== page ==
Blue Jays finding long-awaited stability with Goins, Travis
The Toronto Blue Jays have been searching for answers at second base for years, and by the end of 2014 it had reached a point where the position was an accepted dead area offensively. Through a newcomer and a surprise holdover, however, the position has not only been revived on the Blue Jays roster, it’s become a quiet strength.
Ryan Goins and Devon Travis have formed an unlikely battery that’s helped to produce a very strong bottom of the order alongside names like Kevin Pillar and, until recently, Ben Revere. A recurring shoulder injury to Travis has left the door open to Goins, the unpredictable walk-off hero, but following the theme of this Blue Jays roster in 2015, he’s risen to the occasion.
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It’s both an enjoyable and humbling experience to look back five-to-six months at spring training, where predicting the second base picture was a hot topic of discussion. I had supported throwing the keys to Travis full-time out of the gate, but was realistically expecting Maicer Izturis to factor in at the MLB level while Travis gained polish in AAA Buffalo. Oh, Maicer, we hardly knew ye.
The 24-year old has managed to appear in just 62 games this season, but it’s been a story of quality over quantity. Travis has slashed .304 / .361 / .498 with eight home runs, and should conceivable have the potential to flirt with 15 long balls in a full-length season. His defense has been a pleasant surprise, too, as it’s exceeded the modest expectations that followed him from Detroit in the Anthony Gose deal.
Goins has been the real stunner, though. Now 27 years old with his earliest free agency coming in 2021, the defensive master had been pigeonholed as a long-term quadruple-A utility infielder. Quite the job title, isn’t it? The designation was understandable after a 2014 that saw him hit .188 in 193 plate appearances, looking overmatched throughout. His 2015 season has produced a .246 average, but something has clicked since the calendar turned to August.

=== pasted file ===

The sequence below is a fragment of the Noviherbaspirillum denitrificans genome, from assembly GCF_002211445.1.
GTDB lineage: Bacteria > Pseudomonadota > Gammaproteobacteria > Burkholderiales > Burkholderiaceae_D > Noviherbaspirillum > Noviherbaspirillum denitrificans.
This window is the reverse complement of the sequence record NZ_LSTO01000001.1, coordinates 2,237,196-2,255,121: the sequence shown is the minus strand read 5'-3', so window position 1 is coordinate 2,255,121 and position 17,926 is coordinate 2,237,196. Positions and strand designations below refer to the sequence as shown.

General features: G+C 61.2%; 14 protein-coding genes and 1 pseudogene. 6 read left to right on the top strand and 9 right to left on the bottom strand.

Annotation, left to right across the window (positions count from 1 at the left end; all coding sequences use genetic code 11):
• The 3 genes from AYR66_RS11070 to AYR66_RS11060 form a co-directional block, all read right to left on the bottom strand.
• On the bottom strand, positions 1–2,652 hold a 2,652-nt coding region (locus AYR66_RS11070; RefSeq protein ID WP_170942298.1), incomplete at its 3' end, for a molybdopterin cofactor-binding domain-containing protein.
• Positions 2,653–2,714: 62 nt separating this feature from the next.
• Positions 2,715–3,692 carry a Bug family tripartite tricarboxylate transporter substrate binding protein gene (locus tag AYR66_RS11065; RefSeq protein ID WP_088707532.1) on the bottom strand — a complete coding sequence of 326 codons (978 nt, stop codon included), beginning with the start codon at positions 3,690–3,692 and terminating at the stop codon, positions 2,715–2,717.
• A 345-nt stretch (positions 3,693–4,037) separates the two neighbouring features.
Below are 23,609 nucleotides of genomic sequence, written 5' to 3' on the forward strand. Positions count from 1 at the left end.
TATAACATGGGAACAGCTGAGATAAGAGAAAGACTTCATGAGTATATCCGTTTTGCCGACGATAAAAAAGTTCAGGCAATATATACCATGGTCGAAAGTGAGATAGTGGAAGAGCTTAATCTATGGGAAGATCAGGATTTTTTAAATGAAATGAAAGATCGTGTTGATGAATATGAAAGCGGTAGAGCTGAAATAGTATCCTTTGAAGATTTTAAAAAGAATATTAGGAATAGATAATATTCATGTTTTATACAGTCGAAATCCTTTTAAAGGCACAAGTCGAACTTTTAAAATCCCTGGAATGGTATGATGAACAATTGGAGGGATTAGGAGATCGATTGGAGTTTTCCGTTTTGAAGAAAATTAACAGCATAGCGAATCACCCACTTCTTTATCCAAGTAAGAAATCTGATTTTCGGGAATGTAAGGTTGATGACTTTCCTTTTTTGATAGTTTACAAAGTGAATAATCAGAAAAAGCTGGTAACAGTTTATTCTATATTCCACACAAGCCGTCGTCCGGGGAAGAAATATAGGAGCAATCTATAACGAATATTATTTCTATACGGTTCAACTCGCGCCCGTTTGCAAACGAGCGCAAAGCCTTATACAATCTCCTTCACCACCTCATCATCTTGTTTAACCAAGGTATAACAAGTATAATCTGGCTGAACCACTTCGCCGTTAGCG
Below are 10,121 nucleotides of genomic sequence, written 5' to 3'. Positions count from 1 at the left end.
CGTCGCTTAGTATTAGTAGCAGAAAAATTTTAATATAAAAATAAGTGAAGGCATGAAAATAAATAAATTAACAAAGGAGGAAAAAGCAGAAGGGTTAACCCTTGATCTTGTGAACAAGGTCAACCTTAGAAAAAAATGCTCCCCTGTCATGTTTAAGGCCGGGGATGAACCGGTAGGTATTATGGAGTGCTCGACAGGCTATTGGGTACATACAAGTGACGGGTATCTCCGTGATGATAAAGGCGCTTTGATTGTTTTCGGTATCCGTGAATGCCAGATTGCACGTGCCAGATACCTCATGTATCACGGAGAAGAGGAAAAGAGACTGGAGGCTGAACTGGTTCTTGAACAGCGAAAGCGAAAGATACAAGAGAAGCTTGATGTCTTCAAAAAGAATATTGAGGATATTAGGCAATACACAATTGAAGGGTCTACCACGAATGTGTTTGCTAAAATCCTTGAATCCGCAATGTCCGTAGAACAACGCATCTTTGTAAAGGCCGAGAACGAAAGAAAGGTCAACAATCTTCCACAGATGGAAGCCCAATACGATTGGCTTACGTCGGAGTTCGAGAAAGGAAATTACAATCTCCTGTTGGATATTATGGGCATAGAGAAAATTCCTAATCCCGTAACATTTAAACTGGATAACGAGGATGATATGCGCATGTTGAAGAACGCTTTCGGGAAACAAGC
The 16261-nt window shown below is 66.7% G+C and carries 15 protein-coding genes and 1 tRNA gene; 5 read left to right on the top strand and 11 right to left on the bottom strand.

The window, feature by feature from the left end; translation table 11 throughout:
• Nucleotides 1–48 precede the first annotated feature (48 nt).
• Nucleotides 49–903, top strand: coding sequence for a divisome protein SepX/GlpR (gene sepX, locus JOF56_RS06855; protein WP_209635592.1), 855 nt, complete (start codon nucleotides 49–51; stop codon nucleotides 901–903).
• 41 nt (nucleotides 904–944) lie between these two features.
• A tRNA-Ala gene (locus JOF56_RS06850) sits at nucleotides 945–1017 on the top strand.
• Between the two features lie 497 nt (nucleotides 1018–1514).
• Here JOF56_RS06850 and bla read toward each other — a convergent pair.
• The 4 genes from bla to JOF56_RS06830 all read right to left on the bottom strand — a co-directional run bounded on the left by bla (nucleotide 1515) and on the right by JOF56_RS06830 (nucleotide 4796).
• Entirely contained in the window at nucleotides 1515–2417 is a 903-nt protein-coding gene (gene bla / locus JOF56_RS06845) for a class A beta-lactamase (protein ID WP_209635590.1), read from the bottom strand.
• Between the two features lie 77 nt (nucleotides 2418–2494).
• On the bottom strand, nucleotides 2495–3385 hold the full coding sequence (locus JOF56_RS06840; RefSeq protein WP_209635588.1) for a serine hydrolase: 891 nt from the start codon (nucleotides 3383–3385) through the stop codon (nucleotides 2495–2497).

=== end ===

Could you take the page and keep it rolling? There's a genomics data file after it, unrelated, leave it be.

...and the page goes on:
His slash line since that time has shot to .312 / .436 / .468 with three home runs and 11 RBI. Most impressive, though, is Goins’ 17 walks compared to just 18 strikeouts over that span. Perhaps the regularity of his playing time has helped, and his recent interviews have reminded me of the arc that Kevin Pillar has taken over the past 12 months. Goins suggests this to Ken Fidlin of the Toronto Sun, whose great piece on the new second base dynamic can be found here.
“Part of it is feeling like you belong, knowing you’re in there every day. That always helps. Sometimes if you’re not playing a lot, you get that one or two starts and the mentality is ‘Hey, I’ve got to make something happen because I want to be in the lineup again tomorrow.’ That probably leads to some over-aggressiveness, too.”
His confidence has been buoyed by some “real” changes, too, of course. Eric Elliot of Statliners breaks down the mechanical change that Goins and hitting coach Brook Jacoby have made, having him rest the bat on his back shoulder before loading quietly into his swing. Elliot also explains that the protection behind Goins hasn’t been doing all the work, either, as opposing pitchers have still attacked him similarly to how they did early in the season.
Between youth, league adjustments and outlying stats, one of the two is surely due to regress to some sort of norm. Such is the nature of baseball, which I reluctantly understand. We’ll worry about next year when next year comes, but with the Blue Jays on their current run, I’m keeping a lock on future talk. The two players have saved Toronto’s roster from a long-standing hole, and in strengthening a weakest link, the Jays have become all the more likely to chase a championship.
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